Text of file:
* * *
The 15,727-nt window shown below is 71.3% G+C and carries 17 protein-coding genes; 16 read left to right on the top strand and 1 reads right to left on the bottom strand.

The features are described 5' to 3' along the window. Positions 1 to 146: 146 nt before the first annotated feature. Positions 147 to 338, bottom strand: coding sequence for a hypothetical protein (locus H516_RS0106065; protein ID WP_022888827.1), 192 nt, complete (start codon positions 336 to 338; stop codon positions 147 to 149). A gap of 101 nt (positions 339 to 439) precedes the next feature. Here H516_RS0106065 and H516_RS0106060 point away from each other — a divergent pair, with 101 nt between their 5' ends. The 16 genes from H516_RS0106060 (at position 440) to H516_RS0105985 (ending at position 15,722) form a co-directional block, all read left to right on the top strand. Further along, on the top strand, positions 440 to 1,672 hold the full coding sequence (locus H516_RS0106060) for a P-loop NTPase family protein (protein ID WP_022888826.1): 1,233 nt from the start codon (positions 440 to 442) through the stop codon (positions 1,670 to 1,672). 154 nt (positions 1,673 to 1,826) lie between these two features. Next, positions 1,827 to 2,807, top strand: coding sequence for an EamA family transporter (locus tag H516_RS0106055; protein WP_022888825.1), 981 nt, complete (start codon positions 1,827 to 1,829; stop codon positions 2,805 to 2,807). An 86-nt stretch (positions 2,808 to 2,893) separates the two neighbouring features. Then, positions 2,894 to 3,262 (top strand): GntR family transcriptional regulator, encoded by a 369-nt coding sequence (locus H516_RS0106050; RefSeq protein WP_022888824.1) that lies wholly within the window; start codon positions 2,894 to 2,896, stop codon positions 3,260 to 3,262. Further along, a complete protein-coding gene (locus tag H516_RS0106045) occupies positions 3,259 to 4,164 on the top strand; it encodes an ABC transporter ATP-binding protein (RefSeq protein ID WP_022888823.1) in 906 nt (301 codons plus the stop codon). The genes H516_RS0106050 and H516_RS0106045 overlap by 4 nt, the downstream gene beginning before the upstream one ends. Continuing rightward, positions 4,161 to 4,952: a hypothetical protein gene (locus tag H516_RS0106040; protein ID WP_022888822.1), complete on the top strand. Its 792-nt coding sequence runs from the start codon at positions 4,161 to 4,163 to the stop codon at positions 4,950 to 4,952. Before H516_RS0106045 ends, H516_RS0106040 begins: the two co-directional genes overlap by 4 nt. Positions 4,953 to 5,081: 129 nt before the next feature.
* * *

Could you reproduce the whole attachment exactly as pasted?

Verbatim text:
The 15,727-nt window shown below is 71.3% G+C and carries 17 protein-coding genes; 16 read left to right on the top strand and 1 reads right to left on the bottom strand.

The features are described 5' to 3' along the window. Positions 1 to 146: 146 nt before the first annotated feature. Positions 147 to 338, bottom strand: coding sequence for a hypothetical protein (locus H516_RS0106065; protein ID WP_022888827.1), 192 nt, complete (start codon positions 336 to 338; stop codon positions 147 to 149). A gap of 101 nt (positions 339 to 439) precedes the next feature. Here H516_RS0106065 and H516_RS0106060 point away from each other — a divergent pair, with 101 nt between their 5' ends. The 16 genes from H516_RS0106060 (at position 440) to H516_RS0105985 (ending at position 15,722) form a co-directional block, all read left to right on the top strand. Further along, on the top strand, positions 440 to 1,672 hold the full coding sequence (locus H516_RS0106060) for a P-loop NTPase family protein (protein ID WP_022888826.1): 1,233 nt from the start codon (positions 440 to 442) through the stop codon (positions 1,670 to 1,672). 154 nt (positions 1,673 to 1,826) lie between these two features. Next, positions 1,827 to 2,807, top strand: coding sequence for an EamA family transporter (locus tag H516_RS0106055; protein WP_022888825.1), 981 nt, complete (start codon positions 1,827 to 1,829; stop codon positions 2,805 to 2,807). An 86-nt stretch (positions 2,808 to 2,893) separates the two neighbouring features. Then, positions 2,894 to 3,262 (top strand): GntR family transcriptional regulator, encoded by a 369-nt coding sequence (locus H516_RS0106050; RefSeq protein WP_022888824.1) that lies wholly within the window; start codon positions 2,894 to 2,896, stop codon positions 3,260 to 3,262. Further along, a complete protein-coding gene (locus tag H516_RS0106045) occupies positions 3,259 to 4,164 on the top strand; it encodes an ABC transporter ATP-binding protein (RefSeq protein ID WP_022888823.1) in 906 nt (301 codons plus the stop codon). The genes H516_RS0106050 and H516_RS0106045 overlap by 4 nt, the downstream gene beginning before the upstream one ends. Continuing rightward, positions 4,161 to 4,952: a hypothetical protein gene (locus tag H516_RS0106040; protein ID WP_022888822.1), complete on the top strand. Its 792-nt coding sequence runs from the start codon at positions 4,161 to 4,163 to the stop codon at positions 4,950 to 4,952. Before H516_RS0106045 ends, H516_RS0106040 begins: the two co-directional genes overlap by 4 nt. Positions 4,953 to 5,081: 129 nt before the next feature.